When a human becomes infected with a swine flu, the virus is called a variant virus. Most often these variant viruses are limited to swine to human transmission. Occasionally, however, there has been limited spread of variant influenza viruses between humans. To date, there has been no sustained or wide-spread incidence of human to human infection of swine variant influenza virus.

History of Influenza Pandemic

Pandemic is defined as a widespread outbreak of disease that affects exceptionally high proportions of the population. Because the influenza virus can change suddenly, people may have little to no immunity to newer strains. This can cause more severe symptoms, more frequent complications and more widespread infections.

The CDC has a scale for representing the severity of a pandemic. These categories are mainly based on case-fatality ratios, or CFR. Category 1, for example, is determined by a CFR of less than 0.1 percent. Category 5, the highest category, is determined by a CFR of 2 percent or higher.

1918-1919 Spanish Flu Pandemic

Between 1918 and 1919 a strain of influenza, called the Spanish Flu, infected between around 20 to 40 percent of the world’s population. This was classified as a category 5 pandemic. Unusually severe and fatal, this is the worst example of pandemic in recent history.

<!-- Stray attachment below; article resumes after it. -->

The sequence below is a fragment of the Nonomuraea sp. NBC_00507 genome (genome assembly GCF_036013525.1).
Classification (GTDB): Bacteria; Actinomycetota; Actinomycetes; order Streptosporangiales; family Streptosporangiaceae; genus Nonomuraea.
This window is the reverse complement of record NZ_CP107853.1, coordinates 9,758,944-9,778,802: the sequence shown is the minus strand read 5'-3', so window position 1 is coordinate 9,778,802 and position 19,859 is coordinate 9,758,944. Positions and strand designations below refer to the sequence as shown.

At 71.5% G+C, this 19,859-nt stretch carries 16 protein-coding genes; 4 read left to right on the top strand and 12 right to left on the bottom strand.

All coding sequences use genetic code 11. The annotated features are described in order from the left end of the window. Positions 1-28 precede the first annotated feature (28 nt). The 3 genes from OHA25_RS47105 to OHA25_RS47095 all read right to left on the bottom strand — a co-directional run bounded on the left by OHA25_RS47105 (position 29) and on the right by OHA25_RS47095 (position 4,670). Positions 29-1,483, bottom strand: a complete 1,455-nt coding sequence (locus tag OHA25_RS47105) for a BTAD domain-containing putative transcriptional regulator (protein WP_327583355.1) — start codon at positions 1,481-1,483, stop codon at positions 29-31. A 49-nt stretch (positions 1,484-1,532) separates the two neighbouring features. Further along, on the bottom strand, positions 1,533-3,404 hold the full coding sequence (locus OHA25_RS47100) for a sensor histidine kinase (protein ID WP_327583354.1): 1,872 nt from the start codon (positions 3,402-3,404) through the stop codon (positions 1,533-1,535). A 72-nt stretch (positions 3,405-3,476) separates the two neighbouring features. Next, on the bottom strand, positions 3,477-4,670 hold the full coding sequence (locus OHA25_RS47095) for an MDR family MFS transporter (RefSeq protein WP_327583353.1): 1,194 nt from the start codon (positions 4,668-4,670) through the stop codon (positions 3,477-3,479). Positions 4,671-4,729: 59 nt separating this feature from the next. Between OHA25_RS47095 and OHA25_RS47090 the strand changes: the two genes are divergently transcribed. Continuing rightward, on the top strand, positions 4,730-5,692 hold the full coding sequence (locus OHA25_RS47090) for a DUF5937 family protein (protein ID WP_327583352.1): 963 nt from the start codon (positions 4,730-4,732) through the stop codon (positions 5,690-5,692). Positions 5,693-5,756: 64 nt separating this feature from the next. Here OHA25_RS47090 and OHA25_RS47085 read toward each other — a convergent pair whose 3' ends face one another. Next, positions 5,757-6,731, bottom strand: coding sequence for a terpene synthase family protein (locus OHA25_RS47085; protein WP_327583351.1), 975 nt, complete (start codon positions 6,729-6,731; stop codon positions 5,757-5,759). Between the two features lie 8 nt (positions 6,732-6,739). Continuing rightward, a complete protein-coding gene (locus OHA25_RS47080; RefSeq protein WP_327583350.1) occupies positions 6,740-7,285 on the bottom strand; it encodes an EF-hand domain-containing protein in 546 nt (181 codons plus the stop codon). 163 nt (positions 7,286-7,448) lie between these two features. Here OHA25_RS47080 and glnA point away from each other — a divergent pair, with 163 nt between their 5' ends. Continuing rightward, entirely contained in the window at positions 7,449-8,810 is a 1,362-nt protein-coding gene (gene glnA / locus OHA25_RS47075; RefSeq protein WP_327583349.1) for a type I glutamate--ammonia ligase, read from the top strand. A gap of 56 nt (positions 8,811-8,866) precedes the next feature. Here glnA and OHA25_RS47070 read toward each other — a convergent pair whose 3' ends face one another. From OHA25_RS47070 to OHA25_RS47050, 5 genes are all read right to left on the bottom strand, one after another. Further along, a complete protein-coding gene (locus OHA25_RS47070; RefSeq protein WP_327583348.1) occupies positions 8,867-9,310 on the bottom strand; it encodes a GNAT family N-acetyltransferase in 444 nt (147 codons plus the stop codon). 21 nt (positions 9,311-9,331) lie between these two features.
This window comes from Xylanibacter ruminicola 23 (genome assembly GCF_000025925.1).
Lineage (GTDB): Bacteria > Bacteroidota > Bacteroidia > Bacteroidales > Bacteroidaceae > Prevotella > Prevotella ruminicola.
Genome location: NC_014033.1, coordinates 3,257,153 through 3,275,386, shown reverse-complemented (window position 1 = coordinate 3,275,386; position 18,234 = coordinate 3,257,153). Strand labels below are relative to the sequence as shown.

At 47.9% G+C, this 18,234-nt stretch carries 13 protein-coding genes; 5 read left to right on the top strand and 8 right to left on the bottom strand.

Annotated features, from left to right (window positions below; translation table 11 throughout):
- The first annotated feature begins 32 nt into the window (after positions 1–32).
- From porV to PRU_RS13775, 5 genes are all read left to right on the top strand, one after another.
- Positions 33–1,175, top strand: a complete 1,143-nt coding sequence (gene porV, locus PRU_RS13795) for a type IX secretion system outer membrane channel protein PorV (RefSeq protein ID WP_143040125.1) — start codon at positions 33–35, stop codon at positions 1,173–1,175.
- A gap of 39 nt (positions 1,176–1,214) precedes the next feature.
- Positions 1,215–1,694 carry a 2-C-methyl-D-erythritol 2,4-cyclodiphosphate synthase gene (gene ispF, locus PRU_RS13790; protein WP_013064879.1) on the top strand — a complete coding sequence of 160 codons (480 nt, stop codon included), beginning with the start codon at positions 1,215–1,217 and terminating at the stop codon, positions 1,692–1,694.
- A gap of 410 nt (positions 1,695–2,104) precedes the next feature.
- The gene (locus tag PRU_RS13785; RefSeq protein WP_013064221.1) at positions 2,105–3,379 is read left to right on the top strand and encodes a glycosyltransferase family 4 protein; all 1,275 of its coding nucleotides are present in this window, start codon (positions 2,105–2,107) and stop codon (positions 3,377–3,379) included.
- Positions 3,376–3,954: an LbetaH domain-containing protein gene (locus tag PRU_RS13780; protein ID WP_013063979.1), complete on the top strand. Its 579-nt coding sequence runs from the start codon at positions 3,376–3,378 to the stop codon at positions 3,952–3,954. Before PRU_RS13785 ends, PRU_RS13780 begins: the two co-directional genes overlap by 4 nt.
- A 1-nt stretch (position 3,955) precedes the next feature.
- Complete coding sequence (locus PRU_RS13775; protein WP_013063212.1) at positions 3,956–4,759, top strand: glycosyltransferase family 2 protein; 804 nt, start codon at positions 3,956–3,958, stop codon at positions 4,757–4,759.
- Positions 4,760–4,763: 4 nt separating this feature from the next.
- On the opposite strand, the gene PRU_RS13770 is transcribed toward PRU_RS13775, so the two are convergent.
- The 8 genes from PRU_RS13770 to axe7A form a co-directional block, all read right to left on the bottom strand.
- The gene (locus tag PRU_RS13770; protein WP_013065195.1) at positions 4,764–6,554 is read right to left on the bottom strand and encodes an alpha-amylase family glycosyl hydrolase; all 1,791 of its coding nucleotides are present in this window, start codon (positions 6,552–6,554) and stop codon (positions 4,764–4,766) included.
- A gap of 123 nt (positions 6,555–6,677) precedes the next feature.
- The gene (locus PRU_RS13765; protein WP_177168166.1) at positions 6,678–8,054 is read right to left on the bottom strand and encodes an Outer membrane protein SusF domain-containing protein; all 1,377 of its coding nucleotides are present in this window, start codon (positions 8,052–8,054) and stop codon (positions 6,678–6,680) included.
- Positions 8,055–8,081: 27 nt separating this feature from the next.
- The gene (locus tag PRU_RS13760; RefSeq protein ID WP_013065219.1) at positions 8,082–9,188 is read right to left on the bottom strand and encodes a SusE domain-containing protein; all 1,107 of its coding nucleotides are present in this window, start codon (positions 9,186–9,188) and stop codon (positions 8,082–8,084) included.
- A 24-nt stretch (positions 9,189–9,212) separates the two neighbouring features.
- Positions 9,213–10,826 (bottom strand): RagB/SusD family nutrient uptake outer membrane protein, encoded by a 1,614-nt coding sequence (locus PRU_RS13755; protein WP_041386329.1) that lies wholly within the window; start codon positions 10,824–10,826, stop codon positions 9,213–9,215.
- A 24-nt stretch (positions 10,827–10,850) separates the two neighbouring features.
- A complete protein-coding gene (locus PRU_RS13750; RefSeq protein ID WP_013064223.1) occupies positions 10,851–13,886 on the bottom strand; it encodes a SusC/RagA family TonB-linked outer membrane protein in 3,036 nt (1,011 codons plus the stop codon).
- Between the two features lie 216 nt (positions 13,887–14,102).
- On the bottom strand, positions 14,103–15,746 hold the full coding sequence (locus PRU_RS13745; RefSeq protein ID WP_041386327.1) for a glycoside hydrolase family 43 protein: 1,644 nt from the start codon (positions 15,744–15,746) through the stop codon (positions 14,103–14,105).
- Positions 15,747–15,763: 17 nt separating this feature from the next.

For reasons still known, the highest rate of infection and death occurred between people between the ages of 20 to 50 years old. Unlike previous outbreaks, this particular strain saw high mortality rates among healthy adults. An estimated 50 million people died because of the Spanish Flu and complications thereof.

1957-1958 Asian Flu Pandemic

Not nearly as severe as the Spanish Flu pandemic, the Asian Flu pandemic of 1957-58 was categorized as a category 2 pandemic that originated in China. Estimates of worldwide fatalities range from 1 to 4 million. Deaths in the United States were estimated at around 69,800. The elderly in particular were vulnerable to this strain of virus.

1968-1969 Hong Kong Flu

Also categorized as a category 2 pandemic, the Hong Kong Flu of 1968-69 killed an estimated one million people worldwide. US deaths were estimated at 33,000. People over the age of 65 were particularly vulnerable to this flu.

The uniquely unpredictable nature of influenza viruses means that a pandemic is possible at any time. For this reason, organizations such as the CDC keep close watch on outbreaks and mutations. Fortunately, annual vaccinations and other preventative measures have proven to be successful weapons for fighting seasonal influenza.

Health | Respiratory